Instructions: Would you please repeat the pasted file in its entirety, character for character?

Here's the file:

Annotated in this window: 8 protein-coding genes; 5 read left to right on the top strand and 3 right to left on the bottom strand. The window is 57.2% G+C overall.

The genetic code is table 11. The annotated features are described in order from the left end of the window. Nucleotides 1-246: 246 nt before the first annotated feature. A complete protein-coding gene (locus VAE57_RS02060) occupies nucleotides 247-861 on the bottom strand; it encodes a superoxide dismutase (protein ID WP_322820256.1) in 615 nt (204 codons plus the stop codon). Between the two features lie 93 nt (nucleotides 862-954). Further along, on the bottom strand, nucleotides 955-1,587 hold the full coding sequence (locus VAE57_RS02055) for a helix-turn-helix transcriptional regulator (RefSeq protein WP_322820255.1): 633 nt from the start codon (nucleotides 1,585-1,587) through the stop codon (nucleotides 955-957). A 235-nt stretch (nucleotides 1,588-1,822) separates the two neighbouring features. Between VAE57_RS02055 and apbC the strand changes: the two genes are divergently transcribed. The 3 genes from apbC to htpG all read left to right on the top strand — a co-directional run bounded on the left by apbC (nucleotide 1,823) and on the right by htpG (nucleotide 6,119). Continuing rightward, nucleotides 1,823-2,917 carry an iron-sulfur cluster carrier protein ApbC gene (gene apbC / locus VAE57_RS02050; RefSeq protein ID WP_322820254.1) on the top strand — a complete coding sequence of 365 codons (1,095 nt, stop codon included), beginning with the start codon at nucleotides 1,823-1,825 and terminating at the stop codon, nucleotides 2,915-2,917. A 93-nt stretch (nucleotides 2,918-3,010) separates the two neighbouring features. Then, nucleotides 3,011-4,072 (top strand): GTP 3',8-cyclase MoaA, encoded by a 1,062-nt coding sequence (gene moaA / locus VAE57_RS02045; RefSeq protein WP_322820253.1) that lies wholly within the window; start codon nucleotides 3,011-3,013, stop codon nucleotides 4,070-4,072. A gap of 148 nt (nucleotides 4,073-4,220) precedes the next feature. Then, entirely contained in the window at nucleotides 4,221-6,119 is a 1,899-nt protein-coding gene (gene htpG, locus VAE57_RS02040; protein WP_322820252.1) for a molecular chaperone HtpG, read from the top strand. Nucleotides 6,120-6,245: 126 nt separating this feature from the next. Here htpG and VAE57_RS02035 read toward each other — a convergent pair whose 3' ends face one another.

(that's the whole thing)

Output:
Annotated in this window: 8 protein-coding genes; 5 read left to right on the top strand and 3 right to left on the bottom strand. The window is 57.2% G+C overall.

The genetic code is table 11. The annotated features are described in order from the left end of the window. Nucleotides 1-246: 246 nt before the first annotated feature. A complete protein-coding gene (locus VAE57_RS02060) occupies nucleotides 247-861 on the bottom strand; it encodes a superoxide dismutase (protein ID WP_322820256.1) in 615 nt (204 codons plus the stop codon). Between the two features lie 93 nt (nucleotides 862-954). Further along, on the bottom strand, nucleotides 955-1,587 hold the full coding sequence (locus VAE57_RS02055) for a helix-turn-helix transcriptional regulator (RefSeq protein WP_322820255.1): 633 nt from the start codon (nucleotides 1,585-1,587) through the stop codon (nucleotides 955-957). A 235-nt stretch (nucleotides 1,588-1,822) separates the two neighbouring features. Between VAE57_RS02055 and apbC the strand changes: the two genes are divergently transcribed. The 3 genes from apbC to htpG all read left to right on the top strand — a co-directional run bounded on the left by apbC (nucleotide 1,823) and on the right by htpG (nucleotide 6,119). Continuing rightward, nucleotides 1,823-2,917 carry an iron-sulfur cluster carrier protein ApbC gene (gene apbC / locus VAE57_RS02050; RefSeq protein ID WP_322820254.1) on the top strand — a complete coding sequence of 365 codons (1,095 nt, stop codon included), beginning with the start codon at nucleotides 1,823-1,825 and terminating at the stop codon, nucleotides 2,915-2,917. A 93-nt stretch (nucleotides 2,918-3,010) separates the two neighbouring features. Then, nucleotides 3,011-4,072 (top strand): GTP 3',8-cyclase MoaA, encoded by a 1,062-nt coding sequence (gene moaA / locus VAE57_RS02045; RefSeq protein WP_322820253.1) that lies wholly within the window; start codon nucleotides 3,011-3,013, stop codon nucleotides 4,070-4,072. A gap of 148 nt (nucleotides 4,073-4,220) precedes the next feature. Then, entirely contained in the window at nucleotides 4,221-6,119 is a 1,899-nt protein-coding gene (gene htpG, locus VAE57_RS02040; protein WP_322820252.1) for a molecular chaperone HtpG, read from the top strand. Nucleotides 6,120-6,245: 126 nt separating this feature from the next. Here htpG and VAE57_RS02035 read toward each other — a convergent pair whose 3' ends face one another.